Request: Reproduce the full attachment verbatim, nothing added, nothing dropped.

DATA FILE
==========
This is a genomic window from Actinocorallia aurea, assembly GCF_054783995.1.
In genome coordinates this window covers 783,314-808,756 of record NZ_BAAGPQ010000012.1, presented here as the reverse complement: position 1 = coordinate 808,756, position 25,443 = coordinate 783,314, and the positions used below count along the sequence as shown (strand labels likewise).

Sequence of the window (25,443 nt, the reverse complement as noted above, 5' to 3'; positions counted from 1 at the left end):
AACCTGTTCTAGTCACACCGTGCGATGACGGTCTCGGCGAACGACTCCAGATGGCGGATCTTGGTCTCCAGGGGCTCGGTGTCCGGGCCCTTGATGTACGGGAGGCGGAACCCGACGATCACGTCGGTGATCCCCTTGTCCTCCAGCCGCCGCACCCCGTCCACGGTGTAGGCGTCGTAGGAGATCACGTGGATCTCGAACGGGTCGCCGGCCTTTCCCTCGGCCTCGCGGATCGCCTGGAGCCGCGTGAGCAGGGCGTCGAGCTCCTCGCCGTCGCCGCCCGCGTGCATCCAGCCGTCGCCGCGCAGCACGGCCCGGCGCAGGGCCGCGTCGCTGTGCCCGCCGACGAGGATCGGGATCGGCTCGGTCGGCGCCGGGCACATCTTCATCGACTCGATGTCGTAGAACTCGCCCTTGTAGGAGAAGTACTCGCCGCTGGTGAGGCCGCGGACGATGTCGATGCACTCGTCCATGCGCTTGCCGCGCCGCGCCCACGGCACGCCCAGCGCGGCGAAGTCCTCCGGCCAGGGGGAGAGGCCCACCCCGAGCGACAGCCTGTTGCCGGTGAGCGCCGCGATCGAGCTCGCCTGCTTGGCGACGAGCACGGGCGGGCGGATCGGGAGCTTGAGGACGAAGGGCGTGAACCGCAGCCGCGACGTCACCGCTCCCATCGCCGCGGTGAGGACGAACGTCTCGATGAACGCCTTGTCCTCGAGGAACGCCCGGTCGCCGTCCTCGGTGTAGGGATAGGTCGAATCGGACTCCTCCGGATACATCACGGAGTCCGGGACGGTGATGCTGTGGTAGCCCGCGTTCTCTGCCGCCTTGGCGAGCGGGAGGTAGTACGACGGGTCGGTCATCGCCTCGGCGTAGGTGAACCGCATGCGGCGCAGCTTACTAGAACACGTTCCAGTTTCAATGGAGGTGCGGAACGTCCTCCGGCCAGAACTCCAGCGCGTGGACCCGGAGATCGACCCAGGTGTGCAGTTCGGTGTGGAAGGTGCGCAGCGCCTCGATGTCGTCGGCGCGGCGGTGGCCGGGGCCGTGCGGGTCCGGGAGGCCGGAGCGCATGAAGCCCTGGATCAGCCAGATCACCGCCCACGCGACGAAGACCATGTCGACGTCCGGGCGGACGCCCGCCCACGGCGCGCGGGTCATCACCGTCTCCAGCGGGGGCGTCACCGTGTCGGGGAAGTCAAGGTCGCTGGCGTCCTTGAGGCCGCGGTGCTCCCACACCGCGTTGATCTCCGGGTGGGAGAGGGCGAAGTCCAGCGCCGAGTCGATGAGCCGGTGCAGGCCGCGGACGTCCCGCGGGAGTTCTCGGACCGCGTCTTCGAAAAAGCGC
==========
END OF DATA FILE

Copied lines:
This is a genomic window from Actinocorallia aurea, assembly GCF_054783995.1.
In genome coordinates this window covers 783,314-808,756 of record NZ_BAAGPQ010000012.1, presented here as the reverse complement: position 1 = coordinate 808,756, position 25,443 = coordinate 783,314, and the positions used below count along the sequence as shown (strand labels likewise).

Sequence of the window (25,443 nt, the reverse complement as noted above, 5' to 3'; positions counted from 1 at the left end):
AACCTGTTCTAGTCACACCGTGCGATGACGGTCTCGGCGAACGACTCCAGATGGCGGATCTTGGTCTCCAGGGGCTCGGTGTCCGGGCCCTTGATGTACGGGAGGCGGAACCCGACGATCACGTCGGTGATCCCCTTGTCCTCCAGCCGCCGCACCCCGTCCACGGTGTAGGCGTCGTAGGAGATCACGTGGATCTCGAACGGGTCGCCGGCCTTTCCCTCGGCCTCGCGGATCGCCTGGAGCCGCGTGAGCAGGGCGTCGAGCTCCTCGCCGTCGCCGCCCGCGTGCATCCAGCCGTCGCCGCGCAGCACGGCCCGGCGCAGGGCCGCGTCGCTGTGCCCGCCGACGAGGATCGGGATCGGCTCGGTCGGCGCCGGGCACATCTTCATCGACTCGATGTCGTAGAACTCGCCCTTGTAGGAGAAGTACTCGCCGCTGGTGAGGCCGCGGACGATGTCGATGCACTCGTCCATGCGCTTGCCGCGCCGCGCCCACGGCACGCCCAGCGCGGCGAAGTCCTCCGGCCAGGGGGAGAGGCCCACCCCGAGCGACAGCCTGTTGCCGGTGAGCGCCGCGATCGAGCTCGCCTGCTTGGCGACGAGCACGGGCGGGCGGATCGGGAGCTTGAGGACGAAGGGCGTGAACCGCAGCCGCGACGTCACCGCTCCCATCGCCGCGGTGAGGACGAACGTCTCGATGAACGCCTTGTCCTCGAGGAACGCCCGGTCGCCGTCCTCGGTGTAGGGATAGGTCGAATCGGACTCCTCCGGATACATCACGGAGTCCGGGACGGTGATGCTGTGGTAGCCCGCGTTCTCTGCCGCCTTGGCGAGCGGGAGGTAGTACGACGGGTCGGTCATCGCCTCGGCGTAGGTGAACCGCATGCGGCGCAGCTTACTAGAACACGTTCCAGTTTCAATGGAGGTGCGGAACGTCCTCCGGCCAGAACTCCAGCGCGTGGACCCGGAGATCGACCCAGGTGTGCAGTTCGGTGTGGAAGGTGCGCAGCGCCTCGATGTCGTCGGCGCGGCGGTGGCCGGGGCCGTGCGGGTCCGGGAGGCCGGAGCGCATGAAGCCCTGGATCAGCCAGATCACCGCCCACGCGACGAAGACCATGTCGACGTCCGGGCGGACGCCCGCCCACGGCGCGCGGGTCATCACCGTCTCCAGCGGGGGCGTCACCGTGTCGGGGAAGTCAAGGTCGCTGGCGTCCTTGAGGCCGCGGTGCTCCCACACCGCGTTGATCTCCGGGTGGGAGAGGGCGAAGTCCAGCGCCGAGTCGATGAGCCGGTGCAGGCCGCGGACGTCCCGCGGGAGTTCTCGGACCGCGTCTTCGAAAAAGCGC